December 20, 2016
Many writers are feeling exhausted but accomplished, after wrapping up November's NaNoWriMo. NaNoWriMo, or National Novel Writing Month, is a 30-day long event that encourages writers to complete a 50,000-word novel.
If writers meet the 50,000-word goal, they can proudly claim a NaNoWriMo "win." Some Southern New Hampshire University (SNHU) students and alumni are celebrating "wins" this month and looking forward to a month of far less writing. Here's a glimpse at what transpired throughout November in the SNHU writing community and what's next for these writers:
Alumna Michelle Monarrez, the municipal liaison for Dallas, Texas, won NaNoWriMo this year with 50,119 words. As a municipal liaison, she not only participated in NaNoWriMo herself but she led by example and encouraged other participants in her area to keep writing toward their goal. "I loved it because I got to see all those wonderful people succeed," she said. "The (municipal liaison) experience was definitely the most rewarding thing I did this year, and I look forward to doing it again next year."
She hopes to have the series of short stories she wrote during NaNoWriMo published in 2017, but first she needs a break. "Next on my list is to enjoy the month of December to relax, unwind, catch up with friends... and most of all sleep," Monarrez said. "Once January comes, I will be using that time to edit and introduce what I wrote in critique groups."
Online economics and finance student Amanda Conley won NaNoWriMo 2016 with. The writing is the sequel to her self-published novel, "Last Wink." "Strange Consorts" is a dark fantasy novel that follows two characters on an adventure to save princesses and kill bad guys.
To stay motivated, Conley used SNHUConnect, the university's virtual community for online students, as a resource to tell people she was participating in NaNoWriMo, and get cheered on by her peers. When she fell behind, she attended a NaNoWriMo event in Lowell, Mass.
Now that the annual event is over, Conley has shifted her focus to finishing her degree next term, and her novel soon after.
Kayla Miller, an online student pursuing a BA in English Language and Literature participated in NaNoWriMo for the first time this year. Though she didn't win, she is still proud of her accomplishment. "Although I didn't hit the 50,000 mark, I wrote 30,000 words," she said. "That alone is more than I've ever written, and I did it within a month."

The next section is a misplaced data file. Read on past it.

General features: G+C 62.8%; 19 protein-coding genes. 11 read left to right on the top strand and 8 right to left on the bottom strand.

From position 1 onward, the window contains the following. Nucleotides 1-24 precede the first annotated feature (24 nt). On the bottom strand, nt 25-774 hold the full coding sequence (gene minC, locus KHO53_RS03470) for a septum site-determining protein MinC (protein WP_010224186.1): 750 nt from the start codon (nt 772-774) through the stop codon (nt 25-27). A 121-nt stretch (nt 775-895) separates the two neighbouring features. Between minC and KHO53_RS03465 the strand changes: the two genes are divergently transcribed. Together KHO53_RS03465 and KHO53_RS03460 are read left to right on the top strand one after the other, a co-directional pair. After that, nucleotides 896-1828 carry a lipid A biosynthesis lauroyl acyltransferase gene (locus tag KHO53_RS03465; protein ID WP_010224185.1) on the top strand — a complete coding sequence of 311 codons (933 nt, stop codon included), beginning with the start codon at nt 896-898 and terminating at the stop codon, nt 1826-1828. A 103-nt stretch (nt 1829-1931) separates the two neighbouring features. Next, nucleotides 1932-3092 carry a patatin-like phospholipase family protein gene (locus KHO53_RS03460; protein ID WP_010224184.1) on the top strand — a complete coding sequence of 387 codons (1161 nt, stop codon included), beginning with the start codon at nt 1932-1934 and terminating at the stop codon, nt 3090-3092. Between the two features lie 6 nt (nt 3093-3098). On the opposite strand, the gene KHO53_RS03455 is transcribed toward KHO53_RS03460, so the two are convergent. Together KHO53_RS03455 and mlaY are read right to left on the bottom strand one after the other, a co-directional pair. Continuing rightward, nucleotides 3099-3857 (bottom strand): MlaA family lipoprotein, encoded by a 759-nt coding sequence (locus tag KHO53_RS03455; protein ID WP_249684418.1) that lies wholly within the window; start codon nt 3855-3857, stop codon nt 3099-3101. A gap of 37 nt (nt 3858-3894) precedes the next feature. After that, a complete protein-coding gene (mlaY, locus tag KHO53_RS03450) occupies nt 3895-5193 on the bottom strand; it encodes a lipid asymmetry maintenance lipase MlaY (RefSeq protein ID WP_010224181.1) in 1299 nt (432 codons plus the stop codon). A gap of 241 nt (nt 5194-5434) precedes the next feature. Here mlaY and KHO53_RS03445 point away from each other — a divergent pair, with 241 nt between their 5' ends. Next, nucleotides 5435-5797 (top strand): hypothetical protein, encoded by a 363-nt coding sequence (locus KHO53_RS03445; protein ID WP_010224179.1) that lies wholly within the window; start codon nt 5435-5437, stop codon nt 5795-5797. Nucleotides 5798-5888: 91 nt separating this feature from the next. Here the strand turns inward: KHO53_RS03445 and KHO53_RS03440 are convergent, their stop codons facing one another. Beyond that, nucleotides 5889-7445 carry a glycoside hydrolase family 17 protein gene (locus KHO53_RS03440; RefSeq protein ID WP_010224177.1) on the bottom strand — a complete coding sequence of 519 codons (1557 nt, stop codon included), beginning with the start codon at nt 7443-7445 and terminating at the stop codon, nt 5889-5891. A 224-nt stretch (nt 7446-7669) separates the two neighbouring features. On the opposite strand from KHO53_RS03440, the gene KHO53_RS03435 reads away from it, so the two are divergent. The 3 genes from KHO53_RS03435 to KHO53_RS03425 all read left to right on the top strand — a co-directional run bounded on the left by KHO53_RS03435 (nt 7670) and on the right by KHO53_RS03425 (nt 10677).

Miller decided to participate in NaNoWriMo after finding a book she started when she was fifteen. "It was terrible, but I remembered how it had felt to write with love instead of necessity," she said. "I decided that I needed to learn to write for me again." While writing during November, she learned how to let her words flow naturally, not being overly concerned with her personal expectations.
To stay motivated as she worked on her dark, gothic novel, Miller participated in Sprint Chatrooms where she could compete with others and write in short bursts. "I learned that 'sprinting' is when you write for 10 minutes, stop, then share your word count with other writers in the chatroom. It offered a more competitive edge," she said. "Plus, writing for long periods of time became too tedious for me, and I'm more likely to give up. Sprinting allowed me to write in 10 minute intervals, take a break, and then do it again."
Brandy Vaughn is finishing her last class for her online creative writing degree with a concentration in fiction. She encountered many roadblocks this past November, putting her behind on her goal. "Life, as usual, got in the way and I was sick half the month," she said.
She decided to join in NaNoWriMo this year because several of her peers posted on social media that they would be participating. She engaged with these students on Facebook and in the SNHUConnect Creative Writing group.
Now that November is over, Vaughn's waiting for the results of the Penmen Review's Fall Fiction Competition, which she submitted a short story to, and anticipating her start in SNHU's MFA Low Residency Program.
Though alumna Hilary Hirtle did not meet the 50,000-word goal, she felt accomplished with the 24,000 words that she did write. "Never once did I encounter writer's block or become frustrated with my story," she said. "It was just about sitting down to write every day and just enjoying that."
Hirtle felt more prepared going into NaNoWriMo this year than she did her first time in 2015. "I made sure that I set aside time every day to write. That kept me going," she said. "I think that was my biggest obstacle when I tackled NaNoWriMo last year - not setting aside writing time for myself."
Moving forward, Hirtle will continue to write her novel, which is about a girl who finds an extraordinary forest. "It really has been something that I've been thinking of writing for some time and NaNoWriMo pushed me to get it started," she said. "It's just onward in the writing journey from here."
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